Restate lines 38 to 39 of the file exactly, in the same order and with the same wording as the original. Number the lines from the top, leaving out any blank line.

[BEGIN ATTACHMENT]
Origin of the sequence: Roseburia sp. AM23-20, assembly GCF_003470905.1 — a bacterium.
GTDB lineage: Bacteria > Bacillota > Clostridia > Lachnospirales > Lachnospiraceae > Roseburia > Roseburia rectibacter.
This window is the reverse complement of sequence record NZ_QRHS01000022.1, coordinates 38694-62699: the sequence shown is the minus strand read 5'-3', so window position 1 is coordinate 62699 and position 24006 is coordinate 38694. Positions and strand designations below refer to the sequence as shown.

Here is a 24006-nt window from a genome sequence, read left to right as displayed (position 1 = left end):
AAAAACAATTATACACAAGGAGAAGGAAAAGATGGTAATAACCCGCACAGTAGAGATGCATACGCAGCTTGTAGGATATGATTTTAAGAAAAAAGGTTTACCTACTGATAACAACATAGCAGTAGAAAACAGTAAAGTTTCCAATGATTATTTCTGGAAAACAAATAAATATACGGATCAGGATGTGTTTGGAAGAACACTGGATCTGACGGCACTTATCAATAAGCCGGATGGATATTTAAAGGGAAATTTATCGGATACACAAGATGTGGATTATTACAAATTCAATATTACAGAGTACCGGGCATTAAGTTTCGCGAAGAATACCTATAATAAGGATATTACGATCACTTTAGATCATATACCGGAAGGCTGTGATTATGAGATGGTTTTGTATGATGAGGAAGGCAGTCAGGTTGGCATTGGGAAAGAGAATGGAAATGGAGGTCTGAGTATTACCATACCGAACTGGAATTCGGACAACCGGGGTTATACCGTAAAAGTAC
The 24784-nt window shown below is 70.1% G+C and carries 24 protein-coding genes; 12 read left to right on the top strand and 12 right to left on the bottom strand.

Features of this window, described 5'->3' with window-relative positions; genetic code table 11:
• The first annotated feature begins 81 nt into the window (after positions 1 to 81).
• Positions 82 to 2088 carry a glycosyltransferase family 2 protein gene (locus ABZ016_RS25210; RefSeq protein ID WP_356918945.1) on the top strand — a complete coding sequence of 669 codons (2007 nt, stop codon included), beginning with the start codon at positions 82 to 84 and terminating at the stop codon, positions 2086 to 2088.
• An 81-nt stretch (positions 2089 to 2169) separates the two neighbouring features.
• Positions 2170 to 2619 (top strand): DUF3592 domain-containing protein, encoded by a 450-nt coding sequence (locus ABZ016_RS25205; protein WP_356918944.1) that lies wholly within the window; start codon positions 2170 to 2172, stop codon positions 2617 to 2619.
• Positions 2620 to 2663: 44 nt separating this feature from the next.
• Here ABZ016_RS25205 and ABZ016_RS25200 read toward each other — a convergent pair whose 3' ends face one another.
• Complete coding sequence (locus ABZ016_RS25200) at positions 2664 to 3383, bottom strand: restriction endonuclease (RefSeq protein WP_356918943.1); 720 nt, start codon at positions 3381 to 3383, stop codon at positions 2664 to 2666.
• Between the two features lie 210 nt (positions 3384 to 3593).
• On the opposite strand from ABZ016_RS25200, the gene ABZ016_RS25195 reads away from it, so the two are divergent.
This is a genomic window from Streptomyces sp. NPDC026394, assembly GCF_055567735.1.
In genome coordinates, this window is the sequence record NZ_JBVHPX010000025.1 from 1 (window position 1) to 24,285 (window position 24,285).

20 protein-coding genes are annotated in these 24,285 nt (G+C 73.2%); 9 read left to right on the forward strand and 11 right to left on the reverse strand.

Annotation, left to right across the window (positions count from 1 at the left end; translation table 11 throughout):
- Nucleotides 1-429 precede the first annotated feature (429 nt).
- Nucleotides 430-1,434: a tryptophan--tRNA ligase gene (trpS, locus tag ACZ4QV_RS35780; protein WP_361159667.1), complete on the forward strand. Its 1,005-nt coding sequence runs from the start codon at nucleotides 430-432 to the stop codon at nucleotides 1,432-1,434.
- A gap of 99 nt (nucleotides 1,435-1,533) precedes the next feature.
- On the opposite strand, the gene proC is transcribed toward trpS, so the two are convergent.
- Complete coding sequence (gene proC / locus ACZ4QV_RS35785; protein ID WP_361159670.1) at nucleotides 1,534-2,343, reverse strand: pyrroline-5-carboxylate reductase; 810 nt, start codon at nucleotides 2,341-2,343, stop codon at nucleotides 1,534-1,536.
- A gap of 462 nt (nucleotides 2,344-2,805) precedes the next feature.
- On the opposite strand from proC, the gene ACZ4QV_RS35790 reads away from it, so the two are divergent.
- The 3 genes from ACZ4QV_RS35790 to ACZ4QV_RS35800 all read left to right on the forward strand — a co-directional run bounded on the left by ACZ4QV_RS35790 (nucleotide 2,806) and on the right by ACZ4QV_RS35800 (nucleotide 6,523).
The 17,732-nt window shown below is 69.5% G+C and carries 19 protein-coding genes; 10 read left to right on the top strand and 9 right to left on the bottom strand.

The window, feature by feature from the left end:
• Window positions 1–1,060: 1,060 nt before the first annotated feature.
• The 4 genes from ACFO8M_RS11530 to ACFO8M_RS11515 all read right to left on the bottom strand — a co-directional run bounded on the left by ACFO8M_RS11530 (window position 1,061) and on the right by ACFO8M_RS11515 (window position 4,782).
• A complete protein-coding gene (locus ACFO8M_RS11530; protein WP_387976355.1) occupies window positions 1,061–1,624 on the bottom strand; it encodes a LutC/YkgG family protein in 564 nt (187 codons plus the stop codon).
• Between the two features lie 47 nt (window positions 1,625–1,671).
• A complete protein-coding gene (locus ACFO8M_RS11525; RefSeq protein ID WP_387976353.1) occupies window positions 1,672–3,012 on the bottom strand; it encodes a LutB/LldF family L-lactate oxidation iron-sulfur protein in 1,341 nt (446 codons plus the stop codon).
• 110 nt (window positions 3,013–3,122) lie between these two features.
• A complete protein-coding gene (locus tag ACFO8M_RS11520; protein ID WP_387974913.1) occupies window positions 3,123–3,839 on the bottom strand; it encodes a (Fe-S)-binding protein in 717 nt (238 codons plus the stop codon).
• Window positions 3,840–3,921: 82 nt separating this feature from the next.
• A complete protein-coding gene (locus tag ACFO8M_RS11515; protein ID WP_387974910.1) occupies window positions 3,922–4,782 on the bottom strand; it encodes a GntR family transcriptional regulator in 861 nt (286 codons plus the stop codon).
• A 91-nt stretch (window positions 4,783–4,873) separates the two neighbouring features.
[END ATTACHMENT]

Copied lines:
• Window positions 3,840–3,921: 82 nt separating this feature from the next.
• A complete protein-coding gene (locus tag ACFO8M_RS11515; protein ID WP_387974910.1) occupies window positions 3,922–4,782 on the bottom strand; it encodes a GntR family transcriptional regulator in 861 nt (286 codons plus the stop codon).